Hemlocks are among the most cherished of conifers for their graceful growth habit and fine-textured, evergreen foliage. Worldwide, there are only 10 species of hemlock, according to Michigan State University. One cultivar, Tsuga canadensis sargentii, or Sargent's weeping hemlock, is particularly striking, with pendulous, weeping branches covered with delicate foliage like gray-green mist. Caring for a weeping hemlock means planting and staking it properly and watching for problems common to this plant.
Select a planting site for weeping hemlock that has shelter from other trees. It will not do well in open, exposed areas. Soil should be moist, free of rocks and debris, deep and well-drained.
Dig a hole with a shovel twice the width of the weeping hemlock's root ball but no deeper. Set the tree in the hole and check to see that the root crown is an inch or two above the soil line. Backfill with soil, pressing it firmly around the roots to close air spaces. Pour a bucket of water over the root zone after planting to reduce transplant shock.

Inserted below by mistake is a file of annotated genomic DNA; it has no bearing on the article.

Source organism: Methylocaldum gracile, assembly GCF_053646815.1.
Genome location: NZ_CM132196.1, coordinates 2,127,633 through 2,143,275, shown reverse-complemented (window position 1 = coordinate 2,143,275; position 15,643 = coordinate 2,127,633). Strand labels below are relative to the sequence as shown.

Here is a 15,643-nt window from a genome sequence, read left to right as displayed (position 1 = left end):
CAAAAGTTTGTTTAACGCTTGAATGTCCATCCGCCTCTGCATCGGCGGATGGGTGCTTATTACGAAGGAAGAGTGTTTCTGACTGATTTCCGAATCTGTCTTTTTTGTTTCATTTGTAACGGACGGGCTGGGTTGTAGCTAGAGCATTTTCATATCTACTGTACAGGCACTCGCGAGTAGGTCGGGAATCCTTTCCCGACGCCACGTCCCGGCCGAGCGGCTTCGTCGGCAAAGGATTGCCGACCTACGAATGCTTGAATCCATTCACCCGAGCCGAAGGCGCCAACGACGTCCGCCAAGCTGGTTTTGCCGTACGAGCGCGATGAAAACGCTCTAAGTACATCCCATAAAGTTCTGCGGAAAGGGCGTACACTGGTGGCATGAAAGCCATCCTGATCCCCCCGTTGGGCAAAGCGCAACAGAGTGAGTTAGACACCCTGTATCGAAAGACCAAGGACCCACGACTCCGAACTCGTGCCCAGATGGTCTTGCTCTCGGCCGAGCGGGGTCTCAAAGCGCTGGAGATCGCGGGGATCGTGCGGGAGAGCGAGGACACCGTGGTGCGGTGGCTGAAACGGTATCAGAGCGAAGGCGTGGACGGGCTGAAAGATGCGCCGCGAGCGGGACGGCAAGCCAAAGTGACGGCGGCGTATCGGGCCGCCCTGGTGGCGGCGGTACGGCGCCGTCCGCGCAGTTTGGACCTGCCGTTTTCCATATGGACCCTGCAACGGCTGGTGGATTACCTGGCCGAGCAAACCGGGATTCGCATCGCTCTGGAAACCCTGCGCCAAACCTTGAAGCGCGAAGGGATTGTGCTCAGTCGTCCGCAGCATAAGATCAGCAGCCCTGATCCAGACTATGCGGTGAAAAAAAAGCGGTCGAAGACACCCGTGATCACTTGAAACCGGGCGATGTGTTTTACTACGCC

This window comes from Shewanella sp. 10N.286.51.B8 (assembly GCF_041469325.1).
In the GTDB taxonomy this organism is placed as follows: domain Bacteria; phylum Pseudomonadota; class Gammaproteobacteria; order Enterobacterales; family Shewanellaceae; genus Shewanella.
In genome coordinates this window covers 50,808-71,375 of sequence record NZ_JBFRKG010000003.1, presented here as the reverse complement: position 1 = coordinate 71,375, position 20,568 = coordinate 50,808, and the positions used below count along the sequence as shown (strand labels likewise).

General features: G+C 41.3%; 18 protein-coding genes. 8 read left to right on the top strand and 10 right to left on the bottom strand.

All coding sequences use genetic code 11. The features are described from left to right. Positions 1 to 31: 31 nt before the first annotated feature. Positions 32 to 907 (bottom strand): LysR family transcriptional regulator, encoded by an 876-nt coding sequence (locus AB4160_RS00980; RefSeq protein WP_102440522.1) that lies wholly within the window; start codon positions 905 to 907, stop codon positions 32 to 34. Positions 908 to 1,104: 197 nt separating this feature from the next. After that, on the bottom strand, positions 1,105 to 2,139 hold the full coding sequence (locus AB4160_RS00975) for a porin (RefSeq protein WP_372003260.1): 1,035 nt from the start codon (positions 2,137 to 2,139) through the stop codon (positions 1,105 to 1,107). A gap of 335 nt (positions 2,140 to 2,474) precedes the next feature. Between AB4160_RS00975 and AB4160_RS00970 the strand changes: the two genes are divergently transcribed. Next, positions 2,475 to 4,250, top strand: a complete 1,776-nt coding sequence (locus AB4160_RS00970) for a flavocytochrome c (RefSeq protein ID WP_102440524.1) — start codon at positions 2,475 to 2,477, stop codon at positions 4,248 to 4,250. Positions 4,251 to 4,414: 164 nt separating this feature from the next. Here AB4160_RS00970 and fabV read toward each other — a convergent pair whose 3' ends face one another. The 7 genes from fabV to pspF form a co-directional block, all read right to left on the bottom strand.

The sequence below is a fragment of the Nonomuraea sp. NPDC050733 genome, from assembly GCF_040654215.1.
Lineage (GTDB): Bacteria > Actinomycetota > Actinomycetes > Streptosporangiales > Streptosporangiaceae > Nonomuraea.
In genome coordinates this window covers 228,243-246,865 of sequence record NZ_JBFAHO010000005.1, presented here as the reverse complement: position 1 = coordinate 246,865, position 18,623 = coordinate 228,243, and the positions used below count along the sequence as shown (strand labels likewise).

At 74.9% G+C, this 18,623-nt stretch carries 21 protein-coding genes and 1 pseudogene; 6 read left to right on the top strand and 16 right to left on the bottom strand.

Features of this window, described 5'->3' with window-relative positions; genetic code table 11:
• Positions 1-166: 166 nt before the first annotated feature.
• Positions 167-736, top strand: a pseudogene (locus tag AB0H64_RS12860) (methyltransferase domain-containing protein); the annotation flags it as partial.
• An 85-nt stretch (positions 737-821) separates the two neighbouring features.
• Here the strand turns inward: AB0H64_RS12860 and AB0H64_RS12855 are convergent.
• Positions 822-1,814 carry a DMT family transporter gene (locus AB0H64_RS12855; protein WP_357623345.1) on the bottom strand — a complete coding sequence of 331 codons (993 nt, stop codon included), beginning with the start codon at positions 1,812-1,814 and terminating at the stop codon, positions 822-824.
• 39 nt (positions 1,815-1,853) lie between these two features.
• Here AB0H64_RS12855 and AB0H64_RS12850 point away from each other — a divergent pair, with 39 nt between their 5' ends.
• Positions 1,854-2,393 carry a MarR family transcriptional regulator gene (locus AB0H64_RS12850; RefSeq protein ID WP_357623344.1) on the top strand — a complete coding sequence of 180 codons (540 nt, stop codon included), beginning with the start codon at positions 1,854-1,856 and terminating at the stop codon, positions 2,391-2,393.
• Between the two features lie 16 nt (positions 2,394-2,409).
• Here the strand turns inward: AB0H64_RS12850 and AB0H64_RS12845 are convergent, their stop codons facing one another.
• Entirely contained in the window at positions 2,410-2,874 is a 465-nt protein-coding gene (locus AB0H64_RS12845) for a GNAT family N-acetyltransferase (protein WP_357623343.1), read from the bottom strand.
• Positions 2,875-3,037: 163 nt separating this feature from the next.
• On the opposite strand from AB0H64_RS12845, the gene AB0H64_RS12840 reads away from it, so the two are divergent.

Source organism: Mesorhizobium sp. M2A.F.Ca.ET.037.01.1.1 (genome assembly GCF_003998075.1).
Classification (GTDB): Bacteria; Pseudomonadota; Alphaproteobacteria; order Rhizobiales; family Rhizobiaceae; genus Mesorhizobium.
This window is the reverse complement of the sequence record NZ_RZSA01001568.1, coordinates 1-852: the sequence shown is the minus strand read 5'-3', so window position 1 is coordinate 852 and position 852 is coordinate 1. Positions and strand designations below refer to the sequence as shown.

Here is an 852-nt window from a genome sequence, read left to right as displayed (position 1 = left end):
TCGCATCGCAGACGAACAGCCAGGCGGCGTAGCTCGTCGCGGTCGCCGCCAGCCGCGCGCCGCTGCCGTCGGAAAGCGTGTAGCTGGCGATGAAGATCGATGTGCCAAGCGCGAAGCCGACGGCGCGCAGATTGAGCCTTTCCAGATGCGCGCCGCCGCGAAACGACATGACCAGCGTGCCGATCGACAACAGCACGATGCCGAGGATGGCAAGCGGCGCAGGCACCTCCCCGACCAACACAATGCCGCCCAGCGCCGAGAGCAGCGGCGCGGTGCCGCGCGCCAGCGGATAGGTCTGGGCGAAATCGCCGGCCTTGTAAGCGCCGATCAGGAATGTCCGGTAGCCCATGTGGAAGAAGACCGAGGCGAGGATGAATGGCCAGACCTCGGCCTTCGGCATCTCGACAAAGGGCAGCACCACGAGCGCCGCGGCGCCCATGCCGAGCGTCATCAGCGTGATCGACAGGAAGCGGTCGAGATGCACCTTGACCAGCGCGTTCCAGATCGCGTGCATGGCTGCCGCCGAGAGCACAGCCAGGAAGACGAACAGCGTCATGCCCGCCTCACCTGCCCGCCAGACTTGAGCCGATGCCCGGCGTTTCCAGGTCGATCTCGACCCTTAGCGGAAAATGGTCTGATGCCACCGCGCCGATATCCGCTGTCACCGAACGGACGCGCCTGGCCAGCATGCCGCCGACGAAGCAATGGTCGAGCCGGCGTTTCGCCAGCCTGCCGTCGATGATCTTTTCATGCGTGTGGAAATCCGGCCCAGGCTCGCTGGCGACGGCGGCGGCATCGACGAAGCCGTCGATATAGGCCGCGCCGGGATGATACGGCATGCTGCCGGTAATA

Stake the weeping hemlock to support its pendulous branches when the tree is young. Pound a tree stake 6 inches into firm ground and secure it to the trunk with plant ties. Leave enough slack in the line and the loop around the trunk to allow the tree to flex a little with the wind, and for its trunk to expand. Remove the stakes after a year or two, or when the trunk's diameter can properly support the canopy.
Spread a 3- to 4-inch layer of mulch in a ring over the root zone of weeping hemlock, beginning 6 inches from the trunk. Mulch will suppress weeds, hold moisture and help regulate soil temperature. Rake out and replace mulch annually to prevent it from piling up.
Prune only dead, diseased or storm damaged wood from weeping hemlock. It looks best when its shape is not controlled but allowed to flow freely. Too much pruning increases the chances of disease or insect infestation through pruning wounds.